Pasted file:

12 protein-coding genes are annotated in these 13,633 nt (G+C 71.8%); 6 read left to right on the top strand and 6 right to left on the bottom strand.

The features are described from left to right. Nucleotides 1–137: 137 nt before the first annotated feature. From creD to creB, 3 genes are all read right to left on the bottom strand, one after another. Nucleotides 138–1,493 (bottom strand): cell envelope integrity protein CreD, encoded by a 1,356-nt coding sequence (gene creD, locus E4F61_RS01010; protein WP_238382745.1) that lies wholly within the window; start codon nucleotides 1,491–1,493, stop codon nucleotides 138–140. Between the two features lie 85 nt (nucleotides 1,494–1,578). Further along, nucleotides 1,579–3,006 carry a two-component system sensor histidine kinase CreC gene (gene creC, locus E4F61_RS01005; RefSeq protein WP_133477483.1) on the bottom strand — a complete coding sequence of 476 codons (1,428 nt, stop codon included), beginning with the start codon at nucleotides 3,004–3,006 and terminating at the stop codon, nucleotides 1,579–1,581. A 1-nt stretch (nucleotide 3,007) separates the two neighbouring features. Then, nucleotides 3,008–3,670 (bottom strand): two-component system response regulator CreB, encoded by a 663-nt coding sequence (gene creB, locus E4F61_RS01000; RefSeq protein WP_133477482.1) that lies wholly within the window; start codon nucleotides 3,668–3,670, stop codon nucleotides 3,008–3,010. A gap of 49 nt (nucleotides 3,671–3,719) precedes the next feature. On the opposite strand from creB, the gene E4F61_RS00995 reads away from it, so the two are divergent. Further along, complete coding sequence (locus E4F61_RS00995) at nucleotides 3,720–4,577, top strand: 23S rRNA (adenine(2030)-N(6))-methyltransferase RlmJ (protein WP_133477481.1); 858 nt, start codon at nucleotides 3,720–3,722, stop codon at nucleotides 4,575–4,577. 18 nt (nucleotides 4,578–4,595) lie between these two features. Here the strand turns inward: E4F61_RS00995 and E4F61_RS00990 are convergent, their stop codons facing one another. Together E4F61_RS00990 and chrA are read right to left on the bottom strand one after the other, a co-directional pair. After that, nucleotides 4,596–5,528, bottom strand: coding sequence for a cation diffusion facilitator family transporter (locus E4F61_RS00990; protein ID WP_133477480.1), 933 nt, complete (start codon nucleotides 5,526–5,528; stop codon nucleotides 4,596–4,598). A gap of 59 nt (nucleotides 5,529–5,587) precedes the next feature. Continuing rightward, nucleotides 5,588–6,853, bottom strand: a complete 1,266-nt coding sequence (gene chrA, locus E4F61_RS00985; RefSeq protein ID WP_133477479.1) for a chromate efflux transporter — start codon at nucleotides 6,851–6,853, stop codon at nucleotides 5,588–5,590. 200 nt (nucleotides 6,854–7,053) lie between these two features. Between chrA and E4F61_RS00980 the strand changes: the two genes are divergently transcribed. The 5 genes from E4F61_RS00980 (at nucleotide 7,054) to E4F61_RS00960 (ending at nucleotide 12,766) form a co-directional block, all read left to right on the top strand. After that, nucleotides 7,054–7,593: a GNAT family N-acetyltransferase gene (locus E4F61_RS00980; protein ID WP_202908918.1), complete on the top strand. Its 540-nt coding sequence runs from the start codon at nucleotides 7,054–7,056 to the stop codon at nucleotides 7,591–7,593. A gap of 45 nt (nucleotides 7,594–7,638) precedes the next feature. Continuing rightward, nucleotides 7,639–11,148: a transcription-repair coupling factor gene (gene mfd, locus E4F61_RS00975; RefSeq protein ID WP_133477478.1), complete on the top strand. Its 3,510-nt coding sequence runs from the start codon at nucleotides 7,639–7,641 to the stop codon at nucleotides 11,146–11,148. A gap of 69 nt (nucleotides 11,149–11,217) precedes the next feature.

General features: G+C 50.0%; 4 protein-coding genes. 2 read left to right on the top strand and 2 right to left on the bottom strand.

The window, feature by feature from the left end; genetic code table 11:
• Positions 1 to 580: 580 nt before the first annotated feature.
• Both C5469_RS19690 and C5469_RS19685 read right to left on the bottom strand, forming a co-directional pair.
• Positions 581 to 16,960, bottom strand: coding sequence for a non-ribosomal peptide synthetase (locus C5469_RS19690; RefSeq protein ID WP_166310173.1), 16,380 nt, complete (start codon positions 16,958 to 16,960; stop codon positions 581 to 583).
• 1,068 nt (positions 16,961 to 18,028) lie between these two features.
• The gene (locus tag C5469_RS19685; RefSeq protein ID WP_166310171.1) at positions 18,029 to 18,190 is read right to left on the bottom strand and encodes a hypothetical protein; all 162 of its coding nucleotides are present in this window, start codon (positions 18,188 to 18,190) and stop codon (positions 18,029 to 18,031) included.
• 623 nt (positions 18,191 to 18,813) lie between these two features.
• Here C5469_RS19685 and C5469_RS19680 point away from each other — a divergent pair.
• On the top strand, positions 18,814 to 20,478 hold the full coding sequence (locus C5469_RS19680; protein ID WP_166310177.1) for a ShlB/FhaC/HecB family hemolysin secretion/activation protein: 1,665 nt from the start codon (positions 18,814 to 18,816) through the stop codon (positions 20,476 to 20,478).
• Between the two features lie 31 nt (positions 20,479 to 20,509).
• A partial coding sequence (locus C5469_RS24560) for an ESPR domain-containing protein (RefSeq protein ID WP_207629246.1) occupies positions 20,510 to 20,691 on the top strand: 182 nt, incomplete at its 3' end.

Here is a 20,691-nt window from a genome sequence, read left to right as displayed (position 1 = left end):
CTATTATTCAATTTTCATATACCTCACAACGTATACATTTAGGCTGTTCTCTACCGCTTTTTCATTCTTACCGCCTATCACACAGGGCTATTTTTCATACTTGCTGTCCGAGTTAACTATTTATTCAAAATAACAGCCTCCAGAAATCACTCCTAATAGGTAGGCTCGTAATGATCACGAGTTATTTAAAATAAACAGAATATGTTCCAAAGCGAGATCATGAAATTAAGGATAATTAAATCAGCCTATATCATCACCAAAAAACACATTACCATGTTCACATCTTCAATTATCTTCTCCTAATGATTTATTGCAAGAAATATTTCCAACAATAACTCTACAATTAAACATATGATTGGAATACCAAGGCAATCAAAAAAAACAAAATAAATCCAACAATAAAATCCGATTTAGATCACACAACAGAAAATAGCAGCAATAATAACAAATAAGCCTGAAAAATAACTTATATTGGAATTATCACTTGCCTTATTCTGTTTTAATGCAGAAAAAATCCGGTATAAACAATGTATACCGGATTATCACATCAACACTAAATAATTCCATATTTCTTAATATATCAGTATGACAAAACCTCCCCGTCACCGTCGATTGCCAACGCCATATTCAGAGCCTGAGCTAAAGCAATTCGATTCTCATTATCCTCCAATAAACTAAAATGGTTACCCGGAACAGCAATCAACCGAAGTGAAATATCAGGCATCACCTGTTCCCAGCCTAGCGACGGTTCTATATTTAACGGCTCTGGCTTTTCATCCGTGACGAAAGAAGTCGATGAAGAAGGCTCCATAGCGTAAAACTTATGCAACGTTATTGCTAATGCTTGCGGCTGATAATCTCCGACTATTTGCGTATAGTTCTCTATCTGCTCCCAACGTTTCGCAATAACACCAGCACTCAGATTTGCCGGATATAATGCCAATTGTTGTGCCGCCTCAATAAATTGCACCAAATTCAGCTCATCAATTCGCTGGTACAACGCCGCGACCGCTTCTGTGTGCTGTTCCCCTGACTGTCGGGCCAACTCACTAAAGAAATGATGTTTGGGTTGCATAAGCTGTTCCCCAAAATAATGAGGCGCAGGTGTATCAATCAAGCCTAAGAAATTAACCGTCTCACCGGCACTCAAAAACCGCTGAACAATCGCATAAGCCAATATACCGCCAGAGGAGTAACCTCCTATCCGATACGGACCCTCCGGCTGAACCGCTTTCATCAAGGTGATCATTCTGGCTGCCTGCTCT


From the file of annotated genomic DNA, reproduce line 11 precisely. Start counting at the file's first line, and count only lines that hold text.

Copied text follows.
• Here C5469_RS19685 and C5469_RS19680 point away from each other — a divergent pair.